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Discussion on: Stop using so many divs! An intro to semantic HTML

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brycole profile image
Bryan Cole

Hi Ken. This article was really great. I'm super new to HTML/CSS (less then a week!) and I found it really informative and easy to read. I'm currently taking Le Wagons Full-Stack Web Developer program. (Part time!)

The only confusing part for me about the article is how to write the CSS code to style these new sections. Maybe a quick primer or best practices link for for CSS styling based on this HTML?

For example... if you styled the h1 tag would that cover the h1 tag in and ?

And if you wanted to do the h1 tag in main only you it would be something like .main .article .header . h1? Does this add a lot of complexity to the CSS code?

Thanks!

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kenbellows profile image
Ken Bellows Author

Hey Bryan! Great questions, very fundamental to understand how CSS interacts with HTML. I won't be able to fully answer in a comment, because you've really struck at the heart of CSS selectors and how they work and I really recommend going through a full CSS tutorial for that, but I'll try to cover the main points.

The most important thing to remember is that CSS selectors are greedy, in a technical sense, meaning that they try to grab as much as they can. Anything that could possibly fit within the definition of a selector will. So if you write this block of CSS:

h1 {
  color: red;
}

then every <h1> tag on the whole page will be turned red, except where you define other blocks with more specific selectors that override the color, such as:

main h1 {
  color: blue;
}

This is a core term to know in CSS: specificity. Emma Wedekind wrote a great article going over it, which I highly recommend: CSS Specificity. But the basic idea is this: More specific selectors are stronger. main h1 beats h1 because it's more specific. h1 says, "modify all <h1> tags"; main h1 says, "modify all <h1> tags within <main>". More specific, so stronger. (Emma's article covers the details on exactly how specificity is determined for a selector, so check that out.)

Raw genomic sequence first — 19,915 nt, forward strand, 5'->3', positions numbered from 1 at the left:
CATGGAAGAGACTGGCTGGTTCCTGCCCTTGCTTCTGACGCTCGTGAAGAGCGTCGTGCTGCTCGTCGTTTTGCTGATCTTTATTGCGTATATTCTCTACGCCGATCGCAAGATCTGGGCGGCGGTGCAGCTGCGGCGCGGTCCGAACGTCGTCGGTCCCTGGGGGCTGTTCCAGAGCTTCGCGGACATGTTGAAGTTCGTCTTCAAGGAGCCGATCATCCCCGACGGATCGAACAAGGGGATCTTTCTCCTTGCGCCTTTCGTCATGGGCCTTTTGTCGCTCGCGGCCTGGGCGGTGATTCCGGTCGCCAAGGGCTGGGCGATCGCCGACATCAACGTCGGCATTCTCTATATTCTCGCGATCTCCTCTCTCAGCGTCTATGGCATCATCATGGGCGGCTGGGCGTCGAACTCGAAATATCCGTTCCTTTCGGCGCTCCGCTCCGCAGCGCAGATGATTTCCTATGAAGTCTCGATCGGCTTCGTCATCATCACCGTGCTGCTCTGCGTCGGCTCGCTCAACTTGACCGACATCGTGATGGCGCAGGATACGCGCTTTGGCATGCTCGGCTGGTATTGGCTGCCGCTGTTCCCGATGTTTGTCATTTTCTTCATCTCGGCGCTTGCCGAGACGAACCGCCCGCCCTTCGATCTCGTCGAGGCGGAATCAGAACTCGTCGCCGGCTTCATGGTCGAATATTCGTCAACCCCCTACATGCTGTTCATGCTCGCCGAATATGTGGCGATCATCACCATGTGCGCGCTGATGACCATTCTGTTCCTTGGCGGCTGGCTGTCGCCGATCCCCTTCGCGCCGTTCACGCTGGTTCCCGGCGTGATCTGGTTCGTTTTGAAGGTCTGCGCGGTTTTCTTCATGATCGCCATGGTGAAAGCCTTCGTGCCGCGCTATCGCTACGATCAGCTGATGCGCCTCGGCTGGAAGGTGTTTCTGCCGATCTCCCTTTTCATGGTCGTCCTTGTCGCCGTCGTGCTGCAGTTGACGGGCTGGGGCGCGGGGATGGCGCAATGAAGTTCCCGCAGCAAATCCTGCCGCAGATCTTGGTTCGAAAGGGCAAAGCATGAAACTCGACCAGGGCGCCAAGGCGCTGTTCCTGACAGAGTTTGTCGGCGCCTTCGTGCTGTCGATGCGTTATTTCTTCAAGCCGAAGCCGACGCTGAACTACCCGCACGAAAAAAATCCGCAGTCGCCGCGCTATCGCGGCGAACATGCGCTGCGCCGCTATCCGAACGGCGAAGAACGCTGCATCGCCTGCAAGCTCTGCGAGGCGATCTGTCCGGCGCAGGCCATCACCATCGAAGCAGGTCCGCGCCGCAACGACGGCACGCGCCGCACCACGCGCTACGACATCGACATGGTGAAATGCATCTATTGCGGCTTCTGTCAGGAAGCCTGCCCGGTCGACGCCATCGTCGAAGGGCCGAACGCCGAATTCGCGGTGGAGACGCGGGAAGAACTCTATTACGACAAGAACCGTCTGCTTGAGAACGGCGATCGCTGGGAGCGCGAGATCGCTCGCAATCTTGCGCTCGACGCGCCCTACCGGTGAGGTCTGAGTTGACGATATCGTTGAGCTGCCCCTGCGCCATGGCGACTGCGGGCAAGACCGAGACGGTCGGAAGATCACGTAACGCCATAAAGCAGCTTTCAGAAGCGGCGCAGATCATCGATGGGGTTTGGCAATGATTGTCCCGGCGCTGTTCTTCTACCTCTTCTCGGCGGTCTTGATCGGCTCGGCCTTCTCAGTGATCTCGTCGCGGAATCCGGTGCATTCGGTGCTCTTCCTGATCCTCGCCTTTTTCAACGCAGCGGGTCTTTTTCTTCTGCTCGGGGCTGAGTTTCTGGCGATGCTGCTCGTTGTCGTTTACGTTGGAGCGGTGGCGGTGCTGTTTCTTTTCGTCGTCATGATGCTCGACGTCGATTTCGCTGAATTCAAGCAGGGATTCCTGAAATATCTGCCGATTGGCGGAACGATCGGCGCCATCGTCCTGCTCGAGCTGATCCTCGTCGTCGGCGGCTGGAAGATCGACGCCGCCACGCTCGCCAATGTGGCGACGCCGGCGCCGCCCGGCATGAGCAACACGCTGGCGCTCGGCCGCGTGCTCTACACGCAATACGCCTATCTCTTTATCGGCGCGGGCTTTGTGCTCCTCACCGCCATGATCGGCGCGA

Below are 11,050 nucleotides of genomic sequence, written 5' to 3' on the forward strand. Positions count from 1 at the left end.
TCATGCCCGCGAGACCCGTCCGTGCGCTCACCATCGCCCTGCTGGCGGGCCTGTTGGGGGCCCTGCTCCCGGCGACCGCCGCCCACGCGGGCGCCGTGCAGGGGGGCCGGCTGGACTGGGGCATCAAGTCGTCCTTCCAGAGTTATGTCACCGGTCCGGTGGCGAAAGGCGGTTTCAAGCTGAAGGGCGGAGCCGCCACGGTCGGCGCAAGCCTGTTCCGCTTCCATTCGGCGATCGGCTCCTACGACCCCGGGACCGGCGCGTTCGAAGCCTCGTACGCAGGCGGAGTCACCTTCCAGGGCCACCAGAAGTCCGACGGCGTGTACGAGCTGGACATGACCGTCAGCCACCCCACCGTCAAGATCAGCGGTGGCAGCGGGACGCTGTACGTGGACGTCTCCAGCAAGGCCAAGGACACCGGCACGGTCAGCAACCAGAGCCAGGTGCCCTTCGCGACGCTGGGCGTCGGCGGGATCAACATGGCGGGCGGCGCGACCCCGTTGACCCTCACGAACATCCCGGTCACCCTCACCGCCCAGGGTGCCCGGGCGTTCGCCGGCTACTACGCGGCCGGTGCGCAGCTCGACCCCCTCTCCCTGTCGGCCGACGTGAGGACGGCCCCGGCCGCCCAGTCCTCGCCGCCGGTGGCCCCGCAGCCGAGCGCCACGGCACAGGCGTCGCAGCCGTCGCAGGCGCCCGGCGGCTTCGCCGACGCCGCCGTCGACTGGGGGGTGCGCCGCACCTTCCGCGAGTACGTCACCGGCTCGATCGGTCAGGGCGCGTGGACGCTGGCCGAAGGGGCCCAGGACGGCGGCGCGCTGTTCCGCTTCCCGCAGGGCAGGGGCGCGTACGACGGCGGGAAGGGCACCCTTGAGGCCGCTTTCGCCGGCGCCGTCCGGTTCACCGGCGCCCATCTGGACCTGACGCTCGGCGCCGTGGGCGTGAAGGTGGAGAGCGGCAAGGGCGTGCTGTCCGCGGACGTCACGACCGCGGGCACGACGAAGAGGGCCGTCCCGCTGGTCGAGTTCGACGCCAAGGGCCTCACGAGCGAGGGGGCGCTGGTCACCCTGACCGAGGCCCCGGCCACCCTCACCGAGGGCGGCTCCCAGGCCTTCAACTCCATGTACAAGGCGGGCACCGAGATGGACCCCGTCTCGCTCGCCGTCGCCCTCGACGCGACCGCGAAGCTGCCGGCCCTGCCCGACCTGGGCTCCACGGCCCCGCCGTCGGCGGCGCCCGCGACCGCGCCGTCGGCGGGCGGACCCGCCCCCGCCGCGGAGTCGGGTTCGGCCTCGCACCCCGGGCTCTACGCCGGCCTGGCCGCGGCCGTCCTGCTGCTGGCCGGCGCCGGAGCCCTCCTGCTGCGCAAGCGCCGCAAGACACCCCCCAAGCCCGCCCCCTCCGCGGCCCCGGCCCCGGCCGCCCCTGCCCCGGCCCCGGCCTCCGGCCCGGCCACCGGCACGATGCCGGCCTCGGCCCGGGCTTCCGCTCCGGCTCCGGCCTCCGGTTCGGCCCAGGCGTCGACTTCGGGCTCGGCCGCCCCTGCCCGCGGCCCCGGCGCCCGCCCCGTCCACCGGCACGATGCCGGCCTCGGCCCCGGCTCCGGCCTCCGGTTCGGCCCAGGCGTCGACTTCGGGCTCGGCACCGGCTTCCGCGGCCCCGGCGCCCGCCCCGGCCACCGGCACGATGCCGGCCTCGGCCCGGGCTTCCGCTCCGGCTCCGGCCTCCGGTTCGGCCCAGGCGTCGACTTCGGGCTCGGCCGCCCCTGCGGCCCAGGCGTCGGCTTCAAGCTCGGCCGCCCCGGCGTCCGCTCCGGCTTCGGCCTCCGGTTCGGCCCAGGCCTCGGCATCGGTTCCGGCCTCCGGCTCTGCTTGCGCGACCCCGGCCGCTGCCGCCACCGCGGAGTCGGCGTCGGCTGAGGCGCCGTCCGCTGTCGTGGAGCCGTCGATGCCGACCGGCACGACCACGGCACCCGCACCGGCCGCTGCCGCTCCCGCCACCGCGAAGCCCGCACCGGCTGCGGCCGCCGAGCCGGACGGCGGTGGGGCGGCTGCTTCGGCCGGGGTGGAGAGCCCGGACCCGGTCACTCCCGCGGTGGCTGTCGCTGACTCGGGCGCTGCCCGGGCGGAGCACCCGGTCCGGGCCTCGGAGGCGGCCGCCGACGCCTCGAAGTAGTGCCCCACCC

To answer your specific cases:

Yes, an h1 selector applies to every <h1> on the page. Though remember that any properties can be overridden in specific cases by more specific selectors.

You're mostly correct about styling that specific <h1>, but remember that .main is not the same as main: the dot prefix refers to HTML classes, so if you used the selector .article, that would not match <article>, but would match <div class="article">. The better way to style the <h1> in this case:

  <main>
    <article>
      <header>
        <h1>Title!</h1>
      </header>
    </article>
  </main>

would be like this:

  main article header h1 {
    font-size: 36px;
  }

Hope that helps! As for best practices, that's an even bigger question, and there are a thousand different opinions out there. To be honest, I wouldn't worry about best practices and conventions for now; focus on learning how CSS itself actually works at a deep level before you get into the subjective stuff.

Hope this helps!